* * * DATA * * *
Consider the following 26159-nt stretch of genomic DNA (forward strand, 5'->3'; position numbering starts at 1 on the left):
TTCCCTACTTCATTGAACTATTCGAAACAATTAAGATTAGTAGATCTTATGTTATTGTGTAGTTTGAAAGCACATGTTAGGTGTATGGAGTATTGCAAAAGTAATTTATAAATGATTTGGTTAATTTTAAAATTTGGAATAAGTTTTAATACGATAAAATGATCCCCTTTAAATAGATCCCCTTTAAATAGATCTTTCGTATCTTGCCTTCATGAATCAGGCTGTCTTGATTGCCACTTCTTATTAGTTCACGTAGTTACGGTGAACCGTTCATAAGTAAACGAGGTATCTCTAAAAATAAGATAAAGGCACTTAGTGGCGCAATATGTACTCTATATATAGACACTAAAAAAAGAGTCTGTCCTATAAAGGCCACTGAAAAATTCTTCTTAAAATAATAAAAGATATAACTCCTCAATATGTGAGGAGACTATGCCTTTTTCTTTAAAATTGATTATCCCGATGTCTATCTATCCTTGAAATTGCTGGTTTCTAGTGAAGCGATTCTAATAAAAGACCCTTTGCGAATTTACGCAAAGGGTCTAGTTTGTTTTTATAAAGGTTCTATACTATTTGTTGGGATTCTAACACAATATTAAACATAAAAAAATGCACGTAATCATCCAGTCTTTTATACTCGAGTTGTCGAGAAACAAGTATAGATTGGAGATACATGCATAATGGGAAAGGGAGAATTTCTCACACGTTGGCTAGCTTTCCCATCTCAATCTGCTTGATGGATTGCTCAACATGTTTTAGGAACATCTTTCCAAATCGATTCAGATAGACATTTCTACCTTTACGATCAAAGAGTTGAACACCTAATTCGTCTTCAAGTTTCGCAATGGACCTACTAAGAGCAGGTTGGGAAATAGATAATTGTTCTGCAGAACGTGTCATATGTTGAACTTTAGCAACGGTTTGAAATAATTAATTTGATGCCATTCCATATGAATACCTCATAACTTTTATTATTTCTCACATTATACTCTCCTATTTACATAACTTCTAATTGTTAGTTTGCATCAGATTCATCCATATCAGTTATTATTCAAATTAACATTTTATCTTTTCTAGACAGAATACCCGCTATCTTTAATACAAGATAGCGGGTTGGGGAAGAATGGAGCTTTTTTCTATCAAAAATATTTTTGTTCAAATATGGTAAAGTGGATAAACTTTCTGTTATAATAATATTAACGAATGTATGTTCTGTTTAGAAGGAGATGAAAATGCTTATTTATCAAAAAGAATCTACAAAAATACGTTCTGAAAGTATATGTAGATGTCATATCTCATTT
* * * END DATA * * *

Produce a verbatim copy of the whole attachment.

Consider the following 26159-nt stretch of genomic DNA (forward strand, 5'->3'; position numbering starts at 1 on the left):
TTCCCTACTTCATTGAACTATTCGAAACAATTAAGATTAGTAGATCTTATGTTATTGTGTAGTTTGAAAGCACATGTTAGGTGTATGGAGTATTGCAAAAGTAATTTATAAATGATTTGGTTAATTTTAAAATTTGGAATAAGTTTTAATACGATAAAATGATCCCCTTTAAATAGATCCCCTTTAAATAGATCTTTCGTATCTTGCCTTCATGAATCAGGCTGTCTTGATTGCCACTTCTTATTAGTTCACGTAGTTACGGTGAACCGTTCATAAGTAAACGAGGTATCTCTAAAAATAAGATAAAGGCACTTAGTGGCGCAATATGTACTCTATATATAGACACTAAAAAAAGAGTCTGTCCTATAAAGGCCACTGAAAAATTCTTCTTAAAATAATAAAAGATATAACTCCTCAATATGTGAGGAGACTATGCCTTTTTCTTTAAAATTGATTATCCCGATGTCTATCTATCCTTGAAATTGCTGGTTTCTAGTGAAGCGATTCTAATAAAAGACCCTTTGCGAATTTACGCAAAGGGTCTAGTTTGTTTTTATAAAGGTTCTATACTATTTGTTGGGATTCTAACACAATATTAAACATAAAAAAATGCACGTAATCATCCAGTCTTTTATACTCGAGTTGTCGAGAAACAAGTATAGATTGGAGATACATGCATAATGGGAAAGGGAGAATTTCTCACACGTTGGCTAGCTTTCCCATCTCAATCTGCTTGATGGATTGCTCAACATGTTTTAGGAACATCTTTCCAAATCGATTCAGATAGACATTTCTACCTTTACGATCAAAGAGTTGAACACCTAATTCGTCTTCAAGTTTCGCAATGGACCTACTAAGAGCAGGTTGGGAAATAGATAATTGTTCTGCAGAACGTGTCATATGTTGAACTTTAGCAACGGTTTGAAATAATTAATTTGATGCCATTCCATATGAATACCTCATAACTTTTATTATTTCTCACATTATACTCTCCTATTTACATAACTTCTAATTGTTAGTTTGCATCAGATTCATCCATATCAGTTATTATTCAAATTAACATTTTATCTTTTCTAGACAGAATACCCGCTATCTTTAATACAAGATAGCGGGTTGGGGAAGAATGGAGCTTTTTTCTATCAAAAATATTTTTGTTCAAATATGGTAAAGTGGATAAACTTTCTGTTATAATAATATTAACGAATGTATGTTCTGTTTAGAAGGAGATGAAAATGCTTATTTATCAAAAAGAATCTACAAAAATACGTTCTGAAAGTATATGTAGATGTCATATCTCATTT